This was why @blocktrades proposed adding the SPS/SteemDAO to Steem and why Steemit agreed to fund that development.

Steemit agreed, as has been pointed out over and over and over again when ever Steem and Steemit are bought up it is that they are different and not the same entity. Did Busy.org, partiko, eSteem, and the others agree to fund blocktrades? The witnesses protect the Blockchain Steem,that means all users of the blockchain, and all organizations on the blockchain come under their umbrella of protection. That includes busy.org, partiko, eSteem, and other forms and methods of accessing steem blockchain, not just steemit.

This is a lot in one post, so since it is an explanation post can you elaborate on what will happen to SPS if blocktrades is unable to provide the needed security and stability?

It will be rolled back, anytime anything doesn't work it can be rolled back, forked out or a fix will be made as soon as the issue is discovered.

And when has any HF that produced horrible unexpected consequences been rolled back? Not in the two years I've been here, IIRC. Without intentional preparation to do exactly that if things turn out poorly, I don't expect such a rollback to occur.

Steemit and other substantial stakeholders mined Steem prior to Steemit being public. They remain the holders of the vast majority of Steem today. Busy, Partiko, eSteem, and other front ends did not participate in the ninjamine, and therefore do not have that 'free' stake to invest, as does Steemit.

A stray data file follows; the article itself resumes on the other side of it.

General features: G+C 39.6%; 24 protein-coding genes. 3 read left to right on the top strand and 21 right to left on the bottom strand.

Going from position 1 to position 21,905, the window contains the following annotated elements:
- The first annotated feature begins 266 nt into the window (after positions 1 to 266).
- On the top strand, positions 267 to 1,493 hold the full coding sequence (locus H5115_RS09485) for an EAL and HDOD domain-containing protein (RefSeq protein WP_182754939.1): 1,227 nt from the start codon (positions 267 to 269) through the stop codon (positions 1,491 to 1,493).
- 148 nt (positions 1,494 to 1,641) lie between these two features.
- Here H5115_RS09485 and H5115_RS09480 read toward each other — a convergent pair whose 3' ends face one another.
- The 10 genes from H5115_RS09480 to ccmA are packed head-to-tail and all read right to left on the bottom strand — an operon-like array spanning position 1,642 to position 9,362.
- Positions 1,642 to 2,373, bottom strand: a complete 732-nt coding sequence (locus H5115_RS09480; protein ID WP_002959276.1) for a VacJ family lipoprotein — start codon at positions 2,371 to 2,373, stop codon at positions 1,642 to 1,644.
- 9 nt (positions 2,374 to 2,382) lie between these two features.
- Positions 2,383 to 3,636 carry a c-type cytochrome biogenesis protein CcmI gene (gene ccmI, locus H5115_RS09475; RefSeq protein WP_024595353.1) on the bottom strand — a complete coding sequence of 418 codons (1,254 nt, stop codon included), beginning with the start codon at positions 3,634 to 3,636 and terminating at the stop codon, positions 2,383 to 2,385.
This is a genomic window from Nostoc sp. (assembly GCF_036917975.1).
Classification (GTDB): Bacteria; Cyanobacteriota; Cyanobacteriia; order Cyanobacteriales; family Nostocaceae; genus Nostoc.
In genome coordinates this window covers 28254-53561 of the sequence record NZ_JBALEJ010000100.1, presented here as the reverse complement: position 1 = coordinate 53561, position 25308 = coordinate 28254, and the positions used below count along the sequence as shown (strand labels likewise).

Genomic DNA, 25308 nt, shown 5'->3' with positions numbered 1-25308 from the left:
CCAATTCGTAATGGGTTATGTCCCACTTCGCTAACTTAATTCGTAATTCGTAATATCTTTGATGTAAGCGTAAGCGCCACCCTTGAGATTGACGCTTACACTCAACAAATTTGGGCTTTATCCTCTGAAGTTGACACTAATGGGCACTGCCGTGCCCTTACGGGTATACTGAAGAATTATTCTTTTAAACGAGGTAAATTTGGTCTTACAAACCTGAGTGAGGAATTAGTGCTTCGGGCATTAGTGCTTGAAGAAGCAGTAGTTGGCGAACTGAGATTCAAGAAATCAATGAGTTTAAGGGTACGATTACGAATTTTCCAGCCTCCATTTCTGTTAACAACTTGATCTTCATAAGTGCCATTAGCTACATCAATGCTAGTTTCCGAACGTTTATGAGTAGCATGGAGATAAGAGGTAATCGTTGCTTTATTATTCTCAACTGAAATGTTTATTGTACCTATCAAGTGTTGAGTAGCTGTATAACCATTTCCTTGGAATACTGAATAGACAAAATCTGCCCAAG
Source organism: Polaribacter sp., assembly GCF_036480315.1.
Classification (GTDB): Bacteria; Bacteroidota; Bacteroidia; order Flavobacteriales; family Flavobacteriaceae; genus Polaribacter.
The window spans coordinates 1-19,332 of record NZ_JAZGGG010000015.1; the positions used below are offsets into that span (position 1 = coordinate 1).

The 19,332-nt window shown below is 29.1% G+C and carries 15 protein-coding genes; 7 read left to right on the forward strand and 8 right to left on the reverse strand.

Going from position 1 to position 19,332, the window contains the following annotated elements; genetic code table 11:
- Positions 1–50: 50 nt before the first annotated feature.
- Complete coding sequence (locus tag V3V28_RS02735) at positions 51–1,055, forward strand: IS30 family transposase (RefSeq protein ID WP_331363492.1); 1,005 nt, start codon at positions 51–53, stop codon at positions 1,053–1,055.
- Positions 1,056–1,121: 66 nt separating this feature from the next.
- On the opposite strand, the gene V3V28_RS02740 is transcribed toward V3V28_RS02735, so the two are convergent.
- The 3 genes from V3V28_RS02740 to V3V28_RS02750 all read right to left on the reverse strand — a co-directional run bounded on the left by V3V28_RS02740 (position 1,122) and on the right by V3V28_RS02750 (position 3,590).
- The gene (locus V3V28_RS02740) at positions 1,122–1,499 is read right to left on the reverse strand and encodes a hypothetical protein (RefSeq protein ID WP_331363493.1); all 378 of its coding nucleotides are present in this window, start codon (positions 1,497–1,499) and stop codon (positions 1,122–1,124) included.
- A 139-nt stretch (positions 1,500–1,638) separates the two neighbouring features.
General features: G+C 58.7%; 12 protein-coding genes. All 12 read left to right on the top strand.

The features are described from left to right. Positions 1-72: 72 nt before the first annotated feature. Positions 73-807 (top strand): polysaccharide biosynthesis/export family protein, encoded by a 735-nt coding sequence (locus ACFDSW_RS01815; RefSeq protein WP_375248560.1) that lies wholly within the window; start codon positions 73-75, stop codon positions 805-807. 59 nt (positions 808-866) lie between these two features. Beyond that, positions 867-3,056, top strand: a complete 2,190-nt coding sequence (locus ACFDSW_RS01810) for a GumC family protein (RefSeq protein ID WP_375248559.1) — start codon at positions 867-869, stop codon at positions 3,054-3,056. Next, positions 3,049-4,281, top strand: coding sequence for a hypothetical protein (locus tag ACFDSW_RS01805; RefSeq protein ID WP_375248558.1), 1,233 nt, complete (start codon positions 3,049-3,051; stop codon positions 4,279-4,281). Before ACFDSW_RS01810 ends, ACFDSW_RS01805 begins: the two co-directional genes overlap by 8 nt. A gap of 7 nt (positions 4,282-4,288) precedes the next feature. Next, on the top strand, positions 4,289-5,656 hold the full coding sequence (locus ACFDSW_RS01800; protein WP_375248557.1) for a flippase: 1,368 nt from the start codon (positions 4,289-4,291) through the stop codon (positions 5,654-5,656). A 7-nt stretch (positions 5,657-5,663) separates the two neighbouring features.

Will rewards drop to 0 again immediately after the hard fork? If so, how long is it expected to take to get back to equilibrium? Any other sorts of quirks expected during the transition period?

I hope the top witnesses remember the lessons about code audits, testing, and contingency plans from HF20. We are counting on them to maintain stability for this blockchain.

This will be a good time for the rest of us to compare our witness votes against results.

That should not happen, but I will triple check that and reply back here if I'm wrong.

Yeah I think this graphical description of upcoming changes probably work well!

But I still doubt how that Downvote mana thing works, coz this can leads to more issues and people might rage quit by whales who misuse this power!
So I call drama for that content!


Your chart is very broken. About a third of rewards go to bidbots. A lot of circle jerks and self votes are being cast too. An honest chart would represent those rewards flows. About ~10% of rewards goes to creators.

We should be able to downvote content anonymously, is it technically possible to hide/mask these transactions on blockchain?

That creates chaos friend. What if you are targeted by a whale and you never knew who downvoting you !? At least now you can raise a issue if some one constantly downvoting as we get to know who doing this.

Posted using Partiko Android

At the request of the Witnesses, we have included code in this release that would add a long term funding mechanism for the SteemDAO/SPS. If this hardfork is accepted by the Witnesses, 10% of overall inflation (pulled from the rewards pool) would be used to fund proposals made through the SteemDAO/SPS.

I don't agree with this robbing Peter to pay Paul method of "long term funding". It puts one faction of the community against another similar to what we see in typical bureaucracies. In essence for the blogger it's going to be perceived as an immoral tax.

A better way to fund something like this would be to provide a real useful promotion mechanism where bloggers can pay for visibility and use that to fund SteemDAO. In essence instead of BidBots why not use on-chain marketing to fund something like this?